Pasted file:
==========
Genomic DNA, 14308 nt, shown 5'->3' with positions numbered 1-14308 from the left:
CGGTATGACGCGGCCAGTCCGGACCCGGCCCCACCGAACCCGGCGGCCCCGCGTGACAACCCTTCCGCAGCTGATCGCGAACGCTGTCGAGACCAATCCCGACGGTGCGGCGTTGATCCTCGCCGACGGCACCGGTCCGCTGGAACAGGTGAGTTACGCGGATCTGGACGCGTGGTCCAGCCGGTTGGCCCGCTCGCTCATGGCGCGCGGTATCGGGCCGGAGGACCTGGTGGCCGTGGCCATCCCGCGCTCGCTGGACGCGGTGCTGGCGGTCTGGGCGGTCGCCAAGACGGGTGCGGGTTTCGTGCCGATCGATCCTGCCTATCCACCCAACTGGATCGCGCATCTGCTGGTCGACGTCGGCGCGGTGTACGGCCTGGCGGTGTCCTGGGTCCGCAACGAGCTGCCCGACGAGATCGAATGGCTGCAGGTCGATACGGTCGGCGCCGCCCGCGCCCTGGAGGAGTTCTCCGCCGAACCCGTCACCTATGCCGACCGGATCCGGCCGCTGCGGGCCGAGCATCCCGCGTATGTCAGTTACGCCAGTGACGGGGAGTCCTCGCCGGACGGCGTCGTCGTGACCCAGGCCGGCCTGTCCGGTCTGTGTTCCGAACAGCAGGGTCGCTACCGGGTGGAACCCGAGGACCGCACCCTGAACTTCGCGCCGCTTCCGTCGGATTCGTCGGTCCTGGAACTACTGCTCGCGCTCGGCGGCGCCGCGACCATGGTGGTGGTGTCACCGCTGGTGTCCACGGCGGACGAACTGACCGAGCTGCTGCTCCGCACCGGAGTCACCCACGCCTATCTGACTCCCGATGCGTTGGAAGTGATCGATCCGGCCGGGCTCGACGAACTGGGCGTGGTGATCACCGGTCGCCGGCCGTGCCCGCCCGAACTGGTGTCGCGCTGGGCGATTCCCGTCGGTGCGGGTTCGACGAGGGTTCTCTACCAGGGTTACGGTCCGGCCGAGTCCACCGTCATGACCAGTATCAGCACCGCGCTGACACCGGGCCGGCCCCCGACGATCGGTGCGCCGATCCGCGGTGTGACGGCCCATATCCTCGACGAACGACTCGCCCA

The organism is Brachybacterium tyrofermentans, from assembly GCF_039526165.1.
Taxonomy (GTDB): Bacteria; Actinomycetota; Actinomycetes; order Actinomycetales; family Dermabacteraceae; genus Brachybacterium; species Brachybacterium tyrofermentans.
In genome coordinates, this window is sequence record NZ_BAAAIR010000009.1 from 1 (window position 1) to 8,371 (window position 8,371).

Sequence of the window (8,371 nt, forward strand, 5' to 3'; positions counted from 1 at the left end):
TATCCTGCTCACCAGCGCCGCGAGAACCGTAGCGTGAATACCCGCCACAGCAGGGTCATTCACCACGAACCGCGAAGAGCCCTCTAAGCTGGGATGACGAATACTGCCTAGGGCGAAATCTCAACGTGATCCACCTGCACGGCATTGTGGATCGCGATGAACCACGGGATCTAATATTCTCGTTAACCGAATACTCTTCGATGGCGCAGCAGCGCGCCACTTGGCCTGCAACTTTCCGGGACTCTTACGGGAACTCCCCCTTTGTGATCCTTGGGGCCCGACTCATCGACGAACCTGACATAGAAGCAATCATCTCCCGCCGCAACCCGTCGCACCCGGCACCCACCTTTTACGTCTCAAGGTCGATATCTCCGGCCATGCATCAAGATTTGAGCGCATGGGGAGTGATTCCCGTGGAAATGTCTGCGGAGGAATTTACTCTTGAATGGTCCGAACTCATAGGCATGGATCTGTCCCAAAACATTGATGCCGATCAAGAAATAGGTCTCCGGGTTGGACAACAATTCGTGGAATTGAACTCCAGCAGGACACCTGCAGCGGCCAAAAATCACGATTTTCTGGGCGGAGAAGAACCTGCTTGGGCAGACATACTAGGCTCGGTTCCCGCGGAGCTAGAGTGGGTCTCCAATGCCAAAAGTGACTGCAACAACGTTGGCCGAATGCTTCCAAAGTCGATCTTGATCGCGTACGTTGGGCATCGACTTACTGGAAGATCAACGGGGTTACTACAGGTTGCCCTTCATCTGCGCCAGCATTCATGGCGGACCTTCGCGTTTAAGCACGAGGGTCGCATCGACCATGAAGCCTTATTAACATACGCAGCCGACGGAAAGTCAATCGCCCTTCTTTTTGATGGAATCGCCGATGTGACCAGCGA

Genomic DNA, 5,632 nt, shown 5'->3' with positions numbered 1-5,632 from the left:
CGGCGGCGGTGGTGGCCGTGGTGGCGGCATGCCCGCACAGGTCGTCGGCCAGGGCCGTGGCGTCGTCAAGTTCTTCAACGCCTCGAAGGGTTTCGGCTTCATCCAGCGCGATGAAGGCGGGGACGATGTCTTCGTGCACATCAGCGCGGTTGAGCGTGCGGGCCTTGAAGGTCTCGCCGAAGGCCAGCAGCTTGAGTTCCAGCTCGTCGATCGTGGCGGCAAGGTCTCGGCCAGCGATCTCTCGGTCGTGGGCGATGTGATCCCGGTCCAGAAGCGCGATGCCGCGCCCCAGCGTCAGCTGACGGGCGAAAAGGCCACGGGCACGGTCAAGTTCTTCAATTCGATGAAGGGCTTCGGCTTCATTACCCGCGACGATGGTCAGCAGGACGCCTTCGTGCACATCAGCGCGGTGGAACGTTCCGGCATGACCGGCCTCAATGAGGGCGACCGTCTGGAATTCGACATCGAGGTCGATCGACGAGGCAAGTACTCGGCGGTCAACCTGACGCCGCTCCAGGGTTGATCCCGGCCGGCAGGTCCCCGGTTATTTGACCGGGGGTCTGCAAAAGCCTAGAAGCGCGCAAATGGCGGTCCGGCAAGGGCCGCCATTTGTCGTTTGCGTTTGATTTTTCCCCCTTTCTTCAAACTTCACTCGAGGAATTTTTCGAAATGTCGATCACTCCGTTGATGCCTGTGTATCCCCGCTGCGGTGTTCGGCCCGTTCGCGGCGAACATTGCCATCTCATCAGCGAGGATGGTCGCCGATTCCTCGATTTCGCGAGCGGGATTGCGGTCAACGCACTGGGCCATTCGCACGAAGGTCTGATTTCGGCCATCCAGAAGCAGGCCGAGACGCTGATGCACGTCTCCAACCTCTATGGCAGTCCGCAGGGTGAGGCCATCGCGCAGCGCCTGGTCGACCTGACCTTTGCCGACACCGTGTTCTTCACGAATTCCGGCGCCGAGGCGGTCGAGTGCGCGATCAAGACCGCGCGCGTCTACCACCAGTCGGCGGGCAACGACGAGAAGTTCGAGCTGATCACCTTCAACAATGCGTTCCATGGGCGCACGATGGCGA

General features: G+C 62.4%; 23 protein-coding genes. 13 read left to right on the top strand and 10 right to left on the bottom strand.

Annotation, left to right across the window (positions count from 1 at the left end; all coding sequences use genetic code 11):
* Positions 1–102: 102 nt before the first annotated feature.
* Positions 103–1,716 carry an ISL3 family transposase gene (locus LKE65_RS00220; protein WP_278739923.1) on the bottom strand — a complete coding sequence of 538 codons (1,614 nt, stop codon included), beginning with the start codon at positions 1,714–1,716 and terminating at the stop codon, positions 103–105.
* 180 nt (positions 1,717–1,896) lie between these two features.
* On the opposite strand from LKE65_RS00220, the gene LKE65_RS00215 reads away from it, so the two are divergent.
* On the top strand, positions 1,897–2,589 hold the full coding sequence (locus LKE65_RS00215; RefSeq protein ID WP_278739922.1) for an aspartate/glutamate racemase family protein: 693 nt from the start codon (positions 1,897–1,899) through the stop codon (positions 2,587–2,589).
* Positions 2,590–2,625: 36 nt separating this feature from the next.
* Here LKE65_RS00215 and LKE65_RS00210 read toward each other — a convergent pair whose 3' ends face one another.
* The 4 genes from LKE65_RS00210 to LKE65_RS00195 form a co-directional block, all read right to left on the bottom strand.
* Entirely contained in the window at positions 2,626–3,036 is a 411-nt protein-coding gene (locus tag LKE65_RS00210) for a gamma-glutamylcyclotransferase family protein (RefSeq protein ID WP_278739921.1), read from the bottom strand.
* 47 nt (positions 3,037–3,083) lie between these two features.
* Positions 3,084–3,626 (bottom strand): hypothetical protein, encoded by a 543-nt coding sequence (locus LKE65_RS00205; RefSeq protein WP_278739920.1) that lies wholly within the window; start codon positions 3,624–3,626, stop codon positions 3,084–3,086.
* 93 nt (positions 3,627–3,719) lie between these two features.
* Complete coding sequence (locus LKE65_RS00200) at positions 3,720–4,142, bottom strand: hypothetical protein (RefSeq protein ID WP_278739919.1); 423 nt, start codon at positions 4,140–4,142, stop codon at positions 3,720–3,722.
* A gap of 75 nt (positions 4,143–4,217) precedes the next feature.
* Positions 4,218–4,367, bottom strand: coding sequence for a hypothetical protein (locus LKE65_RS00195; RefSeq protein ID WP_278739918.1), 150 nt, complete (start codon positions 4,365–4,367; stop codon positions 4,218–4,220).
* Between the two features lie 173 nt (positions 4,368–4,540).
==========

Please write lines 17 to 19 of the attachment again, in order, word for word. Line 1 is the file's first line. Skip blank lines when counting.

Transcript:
* Positions 2,590–2,625: 36 nt separating this feature from the next.
* Here LKE65_RS00215 and LKE65_RS00210 read toward each other — a convergent pair whose 3' ends face one another.
* The 4 genes from LKE65_RS00210 to LKE65_RS00195 form a co-directional block, all read right to left on the bottom strand.